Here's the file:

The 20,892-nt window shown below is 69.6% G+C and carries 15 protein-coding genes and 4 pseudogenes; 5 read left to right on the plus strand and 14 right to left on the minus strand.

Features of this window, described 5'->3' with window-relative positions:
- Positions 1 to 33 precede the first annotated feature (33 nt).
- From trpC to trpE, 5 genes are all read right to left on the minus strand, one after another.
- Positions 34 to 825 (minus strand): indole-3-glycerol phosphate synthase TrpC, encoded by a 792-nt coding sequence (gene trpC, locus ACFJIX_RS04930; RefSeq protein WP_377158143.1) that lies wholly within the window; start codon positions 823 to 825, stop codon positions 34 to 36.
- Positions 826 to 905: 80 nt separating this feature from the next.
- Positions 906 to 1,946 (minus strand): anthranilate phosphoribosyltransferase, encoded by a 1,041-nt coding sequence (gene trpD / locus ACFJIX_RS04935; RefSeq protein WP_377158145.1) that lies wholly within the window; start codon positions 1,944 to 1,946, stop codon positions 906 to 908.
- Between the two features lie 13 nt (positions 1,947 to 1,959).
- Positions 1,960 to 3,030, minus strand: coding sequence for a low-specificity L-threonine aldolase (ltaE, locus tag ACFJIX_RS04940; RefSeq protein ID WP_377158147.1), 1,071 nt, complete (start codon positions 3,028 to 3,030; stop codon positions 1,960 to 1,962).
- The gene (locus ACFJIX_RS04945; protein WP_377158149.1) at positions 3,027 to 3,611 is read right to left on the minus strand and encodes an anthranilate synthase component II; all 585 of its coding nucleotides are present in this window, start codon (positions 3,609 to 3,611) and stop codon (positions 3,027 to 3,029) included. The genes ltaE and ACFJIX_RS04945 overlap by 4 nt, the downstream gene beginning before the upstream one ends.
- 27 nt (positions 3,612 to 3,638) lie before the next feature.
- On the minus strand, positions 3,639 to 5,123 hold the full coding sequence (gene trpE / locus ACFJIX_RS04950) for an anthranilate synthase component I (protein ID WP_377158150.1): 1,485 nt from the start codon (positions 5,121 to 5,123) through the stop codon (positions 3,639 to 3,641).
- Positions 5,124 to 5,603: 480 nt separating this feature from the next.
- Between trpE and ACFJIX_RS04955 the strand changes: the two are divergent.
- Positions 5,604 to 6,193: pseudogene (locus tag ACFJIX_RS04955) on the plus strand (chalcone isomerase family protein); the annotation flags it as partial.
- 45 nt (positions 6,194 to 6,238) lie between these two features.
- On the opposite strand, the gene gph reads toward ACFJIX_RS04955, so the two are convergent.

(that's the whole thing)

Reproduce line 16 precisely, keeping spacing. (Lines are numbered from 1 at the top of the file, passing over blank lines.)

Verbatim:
- 45 nt (positions 6,194 to 6,238) lie between these two features.